The Washington State Liquor and Cannabis Board (WSLCB) reported the total excise tax collected for the 2017 fiscal year to date is $148,504,445.
On a month to month basis, the WSLCB shows that marijuana excise tax collected from retail sales is slowly increasing.
At the beginning of the 2016 fiscal year, the excise tax collected was $11,631,248 and ended with $19,929,124 collected at the end of the 2016 fiscal year. A fiscal year spans from July 1 of the previous year to June 30 of the post year, for example, July 1, 2015, to June 30, 2016.
In December 2016, $22,802,286 of excise tax was collected for the 2017 fiscal year to date.
While reports indicate growth in the marijuana market for the state, it seems there also has been some growth for local retailers, producers and processors with challenges in the medical marijuana market.
Since owners Heather and Anthony Owen opened their two recreational marijuana stores, Hidden Bush in Port Angeles in 2014 and Karma Cannabis LLC in Sequim in February 2016, Heather believes stores are doing better since she and her husband are able to keep the same profit upon opening a second store in 2016.
She also said that it is now more expensive for customers to purchase medical marijuana products as of July 1, 2016, when the Cannabis Patient Protection Act (CPPA) eliminated collective gardens and most medical marijuana dispensaries.
Under the CPPA, up to four qualifying patients or designated providers can make up a cooperative garden.
The Department of Health also created a voluntary database of qualified patients that allows medical retailers to confirm the validity of the recognition card of qualified patients or designated providers and add them to the database with the amount of marijuana products the patient is authorized.
If a qualified patient over the age of 18 is registered in the database, he or she can grow up to six plants and can purchase up to three ounces of marijuana at licensed retail stores with a medical endorsement. Those patients that are not registered can grow up to four plants and can possess six ounces from those plants or if over the age of 21, he or she can purchase up to one ounce from licensed retail stores.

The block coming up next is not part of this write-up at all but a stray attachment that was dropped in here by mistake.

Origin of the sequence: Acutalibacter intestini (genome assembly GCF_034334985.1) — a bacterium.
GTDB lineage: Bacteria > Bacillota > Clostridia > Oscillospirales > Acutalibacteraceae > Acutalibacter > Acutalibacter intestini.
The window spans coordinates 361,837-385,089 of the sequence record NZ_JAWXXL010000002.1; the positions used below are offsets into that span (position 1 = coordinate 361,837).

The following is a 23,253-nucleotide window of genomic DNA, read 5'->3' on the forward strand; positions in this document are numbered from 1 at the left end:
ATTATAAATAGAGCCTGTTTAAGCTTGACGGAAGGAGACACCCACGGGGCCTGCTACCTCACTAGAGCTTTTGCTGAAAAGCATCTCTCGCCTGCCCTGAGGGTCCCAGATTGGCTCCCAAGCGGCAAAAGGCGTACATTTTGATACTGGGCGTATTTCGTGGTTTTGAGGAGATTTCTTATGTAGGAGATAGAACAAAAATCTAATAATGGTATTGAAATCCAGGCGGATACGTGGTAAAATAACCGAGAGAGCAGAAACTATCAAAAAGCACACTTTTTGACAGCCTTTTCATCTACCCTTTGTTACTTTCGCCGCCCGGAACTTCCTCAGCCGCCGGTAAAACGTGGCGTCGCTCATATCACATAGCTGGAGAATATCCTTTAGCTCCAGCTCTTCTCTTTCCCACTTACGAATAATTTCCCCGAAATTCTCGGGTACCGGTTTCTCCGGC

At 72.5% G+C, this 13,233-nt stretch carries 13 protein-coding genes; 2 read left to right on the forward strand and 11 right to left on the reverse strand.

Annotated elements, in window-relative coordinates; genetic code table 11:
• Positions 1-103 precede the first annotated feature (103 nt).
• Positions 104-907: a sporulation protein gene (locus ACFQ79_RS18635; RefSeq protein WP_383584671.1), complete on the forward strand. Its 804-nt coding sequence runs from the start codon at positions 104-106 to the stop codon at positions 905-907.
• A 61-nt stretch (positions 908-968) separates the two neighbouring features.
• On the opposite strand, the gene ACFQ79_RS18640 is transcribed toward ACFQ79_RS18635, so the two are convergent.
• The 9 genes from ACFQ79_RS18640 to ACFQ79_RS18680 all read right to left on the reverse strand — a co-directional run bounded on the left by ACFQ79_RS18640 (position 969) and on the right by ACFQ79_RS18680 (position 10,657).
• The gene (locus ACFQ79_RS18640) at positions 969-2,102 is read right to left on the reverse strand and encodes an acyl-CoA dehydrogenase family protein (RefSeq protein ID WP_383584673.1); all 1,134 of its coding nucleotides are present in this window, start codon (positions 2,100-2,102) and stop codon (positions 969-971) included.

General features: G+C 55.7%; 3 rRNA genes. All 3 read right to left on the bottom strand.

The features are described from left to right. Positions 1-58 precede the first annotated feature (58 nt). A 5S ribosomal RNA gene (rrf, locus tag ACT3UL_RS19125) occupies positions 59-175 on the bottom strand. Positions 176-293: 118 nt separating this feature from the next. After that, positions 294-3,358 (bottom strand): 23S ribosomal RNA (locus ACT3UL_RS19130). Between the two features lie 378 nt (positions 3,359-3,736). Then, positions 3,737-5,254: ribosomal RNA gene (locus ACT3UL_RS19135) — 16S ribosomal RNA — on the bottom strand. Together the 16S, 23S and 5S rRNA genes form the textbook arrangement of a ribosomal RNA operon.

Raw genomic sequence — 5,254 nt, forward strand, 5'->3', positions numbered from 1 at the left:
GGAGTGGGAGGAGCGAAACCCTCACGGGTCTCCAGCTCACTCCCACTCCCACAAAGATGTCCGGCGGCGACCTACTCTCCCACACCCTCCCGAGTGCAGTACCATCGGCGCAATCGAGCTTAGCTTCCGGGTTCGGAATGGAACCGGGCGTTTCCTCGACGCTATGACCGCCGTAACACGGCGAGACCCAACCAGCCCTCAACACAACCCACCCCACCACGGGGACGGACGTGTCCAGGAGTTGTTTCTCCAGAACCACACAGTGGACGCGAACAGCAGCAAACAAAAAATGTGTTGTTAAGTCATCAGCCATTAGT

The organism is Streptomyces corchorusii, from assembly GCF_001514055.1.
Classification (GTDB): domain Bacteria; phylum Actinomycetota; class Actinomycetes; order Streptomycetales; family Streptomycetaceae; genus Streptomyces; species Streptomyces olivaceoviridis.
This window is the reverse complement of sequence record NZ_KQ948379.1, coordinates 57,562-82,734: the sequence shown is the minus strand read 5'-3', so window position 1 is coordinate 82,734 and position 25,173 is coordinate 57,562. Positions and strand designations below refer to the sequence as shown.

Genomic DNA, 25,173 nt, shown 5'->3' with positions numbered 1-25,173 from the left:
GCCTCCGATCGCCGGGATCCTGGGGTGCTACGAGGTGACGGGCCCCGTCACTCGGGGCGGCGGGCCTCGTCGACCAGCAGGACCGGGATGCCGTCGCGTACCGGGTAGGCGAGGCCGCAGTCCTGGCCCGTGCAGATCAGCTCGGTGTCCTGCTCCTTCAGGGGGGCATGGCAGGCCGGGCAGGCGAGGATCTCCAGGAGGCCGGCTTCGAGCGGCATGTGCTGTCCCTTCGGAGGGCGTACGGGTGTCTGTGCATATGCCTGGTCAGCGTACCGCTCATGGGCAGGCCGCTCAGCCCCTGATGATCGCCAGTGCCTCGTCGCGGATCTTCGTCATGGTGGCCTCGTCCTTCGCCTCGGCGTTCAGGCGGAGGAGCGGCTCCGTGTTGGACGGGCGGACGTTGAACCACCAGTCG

Heather said when the laws changed for the medical marijuana market it made a big impact for those customers.
For example, edibles — a type of marijuana-infused product — are now more expensive in the medical market because they are regulated at 10 mg per dosage, something that was not regulated before, and are costing farms that are producing the products more money with more testing required from the Department of Health.
Local cannabis grower, manufacturer and distributor Canna Organix has not yet jumped into growing medical marijuana plants, said Wendy Bentley, co-owner and business manager.
Canna Organix was founded in 2013 and works with recreational marijuana retailers from Port Angeles to Portland, Ore.
Bentley said the company has a high demand for the high-quality flowers the company produces and that sales have definitely grown for the company since 2015.
Tim Humiston, co-owner of Canna Organix, said the main reason why the company has not jumped into the medical space is because of the additional costs associated with producing medical marijuana products.
“We already meet all the medical regulations, if we signed up for medical, we wouldn’t be doing anything different,” Humiston said.
“It would cost us more and the final product would have an elevated price,” he said.
Humiston explained that quality assurance testing required by the Department of Health for medical marijuana is different from recreational and that it is a huge risk on the production side.
He said recreational marijuana is tested for microbial excess at every 5 pounds, but medical requires producers to test at every 2.5 pounds. If recreational marijuana fails an excess microbial test, Humiston said they can filter out the microbes found in the product and still use it, but if it is a medical product, any microbial excess would fail the test and the end result would be destroying and wasting the product.
As of July 1, 2015, the current 25 percent excise tax imposed on producers was repealed and instead a new 37 percent excise tax was imposed on consumers. Retailers are required to collect and remit this tax on each sale of usable marijuana, marijuana concentrates and marijuana-infused products.
Humiston believes that the difference in the tax rate is actually not that much, with the first excise tax rate being reductive and the new tax rate being additive, but said it took away the three-tier tax, boosting the final tax on the retailer to simplify the price break in production level. As a result, retailers demanded a price drop from producers and processors.
“I’m encouraging the medical patients in the medical community to push back against the excise tax,” Humiston said.
“If they hadn’t enforced the excise tax on medical, we would see a lot cheaper product,” he said, adding that Canna Organix wants the opportunity to help those that need medical marijuana for certain medical conditions.